Kinsey biography: enjoying his work

November 16, 1997|By Michael Shelden | Michael Shelden,SPECIAL TO THE sUN

"Alfred c. Kinsey: A Public/Private Life," by James H. Jones. Norton. 937 pages. $39.95.

The birthplace of the sexual revolution is not New York or Paris, but a small college town in the middle of Indiana. Almost half a century ago a professor at the state university in Bloomington scandalized the world by publishing the first of his Kinsey Reports on sexual behavior.

His research collection of detailed sexual histories gathered from thousands of men and women revealed, among other things, that masturbation was universal, extramarital affairs were common, and homosexuality was widespread. In an age when the facts of sex were buried under thick layers of ignorance and fear when even the word "pregnant" was avoided in polite conversation, Dr. Alfred Kinsey opened up the secret world of human desire and exposed its diversity.

He was a courageous man who was prepared to risk his career for the truth. After the 1948 publication of Kinsey's "Sexual Behavior in the Human Male" and the female study five years later, he was widely attacked by traditional moralists.

Billy Graham warned, "It is impossible to estimate the damage this book will do to the already deteriorating morals of America." Critics in his home state demanded his resignation from the university faculty; and conservative congressmen waged a nasty campaign against his national patronage from the Rockefeller Foundation, eventually forcing it to withdraw support for the professor's research. Overworked and frustrated by his many enemies, he died of heart failure in 1956, at age 62.

But no one could put an end to the revolution he started. His work made a deep impression on an entire generation and helped to free many people from a lifetime of guilt. "You saved my life," one tormented man wrote to him. "I thought masturbation was a sin and was going to kill me."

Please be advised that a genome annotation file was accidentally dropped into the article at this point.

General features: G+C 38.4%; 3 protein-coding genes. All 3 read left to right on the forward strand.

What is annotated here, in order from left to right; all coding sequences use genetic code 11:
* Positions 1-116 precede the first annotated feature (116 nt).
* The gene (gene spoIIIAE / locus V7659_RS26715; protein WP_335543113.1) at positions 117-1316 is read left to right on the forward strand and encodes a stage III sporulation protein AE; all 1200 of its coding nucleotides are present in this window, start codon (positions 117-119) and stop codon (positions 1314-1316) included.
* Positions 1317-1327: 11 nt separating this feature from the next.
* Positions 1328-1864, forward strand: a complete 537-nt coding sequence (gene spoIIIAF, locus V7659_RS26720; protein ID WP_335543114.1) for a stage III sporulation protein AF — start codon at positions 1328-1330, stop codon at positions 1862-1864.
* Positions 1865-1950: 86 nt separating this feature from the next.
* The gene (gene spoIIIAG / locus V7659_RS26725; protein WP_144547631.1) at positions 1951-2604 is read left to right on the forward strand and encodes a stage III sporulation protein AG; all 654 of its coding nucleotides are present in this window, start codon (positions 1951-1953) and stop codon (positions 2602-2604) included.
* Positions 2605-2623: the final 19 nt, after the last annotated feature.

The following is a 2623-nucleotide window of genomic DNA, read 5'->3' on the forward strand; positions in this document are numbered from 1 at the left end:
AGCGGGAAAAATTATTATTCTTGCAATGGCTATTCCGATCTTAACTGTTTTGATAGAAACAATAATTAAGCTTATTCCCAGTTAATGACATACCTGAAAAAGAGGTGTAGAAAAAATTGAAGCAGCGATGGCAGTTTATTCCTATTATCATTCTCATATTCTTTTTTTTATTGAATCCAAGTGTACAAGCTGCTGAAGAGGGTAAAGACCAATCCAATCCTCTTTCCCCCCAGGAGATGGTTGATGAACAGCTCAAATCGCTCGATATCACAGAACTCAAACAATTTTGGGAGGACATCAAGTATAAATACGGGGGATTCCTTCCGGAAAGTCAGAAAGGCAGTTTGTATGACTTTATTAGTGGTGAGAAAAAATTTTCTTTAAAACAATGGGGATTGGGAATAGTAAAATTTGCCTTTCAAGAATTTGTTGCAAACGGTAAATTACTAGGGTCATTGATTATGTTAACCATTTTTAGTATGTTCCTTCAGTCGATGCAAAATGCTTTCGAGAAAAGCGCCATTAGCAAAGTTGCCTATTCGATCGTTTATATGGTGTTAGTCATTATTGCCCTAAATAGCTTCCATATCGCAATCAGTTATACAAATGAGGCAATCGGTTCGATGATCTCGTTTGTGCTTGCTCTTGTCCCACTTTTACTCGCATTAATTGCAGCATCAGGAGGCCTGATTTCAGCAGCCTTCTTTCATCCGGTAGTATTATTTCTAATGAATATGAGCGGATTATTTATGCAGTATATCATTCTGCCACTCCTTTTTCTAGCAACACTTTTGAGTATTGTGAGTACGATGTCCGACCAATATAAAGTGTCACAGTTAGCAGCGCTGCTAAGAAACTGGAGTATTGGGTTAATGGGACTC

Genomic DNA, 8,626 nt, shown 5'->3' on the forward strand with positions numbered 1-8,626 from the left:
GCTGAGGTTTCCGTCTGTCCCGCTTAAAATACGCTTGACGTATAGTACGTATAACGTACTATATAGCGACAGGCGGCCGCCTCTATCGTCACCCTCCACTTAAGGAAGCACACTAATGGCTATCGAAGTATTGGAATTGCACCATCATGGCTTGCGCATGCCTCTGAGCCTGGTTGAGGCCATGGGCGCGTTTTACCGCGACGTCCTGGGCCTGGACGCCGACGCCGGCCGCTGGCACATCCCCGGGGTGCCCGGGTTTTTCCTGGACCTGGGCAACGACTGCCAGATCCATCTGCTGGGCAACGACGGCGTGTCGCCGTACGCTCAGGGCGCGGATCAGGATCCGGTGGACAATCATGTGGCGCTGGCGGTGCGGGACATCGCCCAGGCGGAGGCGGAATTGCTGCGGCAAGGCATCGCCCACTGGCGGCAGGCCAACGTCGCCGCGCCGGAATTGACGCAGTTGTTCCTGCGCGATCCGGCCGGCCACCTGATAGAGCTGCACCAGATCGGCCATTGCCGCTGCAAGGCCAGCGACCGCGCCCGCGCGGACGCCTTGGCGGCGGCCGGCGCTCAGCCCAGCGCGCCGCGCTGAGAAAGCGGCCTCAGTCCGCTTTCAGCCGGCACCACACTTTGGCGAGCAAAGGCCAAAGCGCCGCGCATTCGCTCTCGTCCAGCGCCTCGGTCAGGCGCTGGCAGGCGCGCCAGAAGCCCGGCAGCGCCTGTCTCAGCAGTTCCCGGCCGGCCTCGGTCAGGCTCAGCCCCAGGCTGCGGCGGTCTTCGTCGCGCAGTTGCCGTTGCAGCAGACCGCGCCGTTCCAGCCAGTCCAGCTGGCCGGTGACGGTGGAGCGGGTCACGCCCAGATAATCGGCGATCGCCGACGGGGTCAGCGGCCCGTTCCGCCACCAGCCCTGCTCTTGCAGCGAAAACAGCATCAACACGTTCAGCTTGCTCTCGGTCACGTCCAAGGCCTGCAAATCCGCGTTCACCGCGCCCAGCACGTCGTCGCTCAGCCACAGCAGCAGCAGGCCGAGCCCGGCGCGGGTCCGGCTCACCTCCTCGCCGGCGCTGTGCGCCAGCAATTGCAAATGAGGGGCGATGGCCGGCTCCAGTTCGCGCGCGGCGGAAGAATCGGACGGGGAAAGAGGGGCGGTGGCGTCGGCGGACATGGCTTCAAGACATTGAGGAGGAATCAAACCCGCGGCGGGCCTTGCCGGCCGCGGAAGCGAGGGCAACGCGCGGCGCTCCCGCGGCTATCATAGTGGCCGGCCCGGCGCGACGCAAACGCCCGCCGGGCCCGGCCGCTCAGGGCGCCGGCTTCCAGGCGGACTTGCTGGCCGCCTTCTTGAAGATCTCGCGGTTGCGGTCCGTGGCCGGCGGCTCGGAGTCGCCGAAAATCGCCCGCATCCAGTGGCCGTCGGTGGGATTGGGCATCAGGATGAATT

Kinsey also prepared the way for the more tolerant sexual attitudes of later generations. An early reviewer of the male study was a young journalism student at the University of Illinois who gave the book high praise in the campus magazine. A few years later that young reviewer went on to start his own magazine, citing Kinsey's work as a guiding force in his life. His name was Hugh Hefner.

James H. Jones' book is the first substantial biography of Kinsey, and though it has its faults, it is an impressive work. Jones has spent 25 years uncovering information on his subject and has created a vivid portrait of the sex researcher's private life.

It was not a dull existence devoted to dry facts and figures. He was consumed by his fascination with sex in all its variety and when he wasn't writing about it or researching it or thinking about it, he was doing it with men as well as women. In groups and alone.

It would be surprising if the man who amassed the largest collection of pornography in the world - thousands of books, films, drawings, photographs, all of which are now housed at the Kinsey Institute for Sex Research - would have done so for purely scientific reasons.

He loved his work, and the ultimate irony of his life is that he - the man who spoke so freely about other people's sex lives - could not be frank about his own.

Thanks to James H. Jones, we now have a study of the man that shares the courageous spirit of openness and honesty that distinguishes the original Kinsey Reports.

Michael Shelden has written biographies of George Orwell and Graham Greene. He is a regular contributor to the Daily Telegraph of London and is a professor at Indiana State University.

Pub Date: 11/16/97

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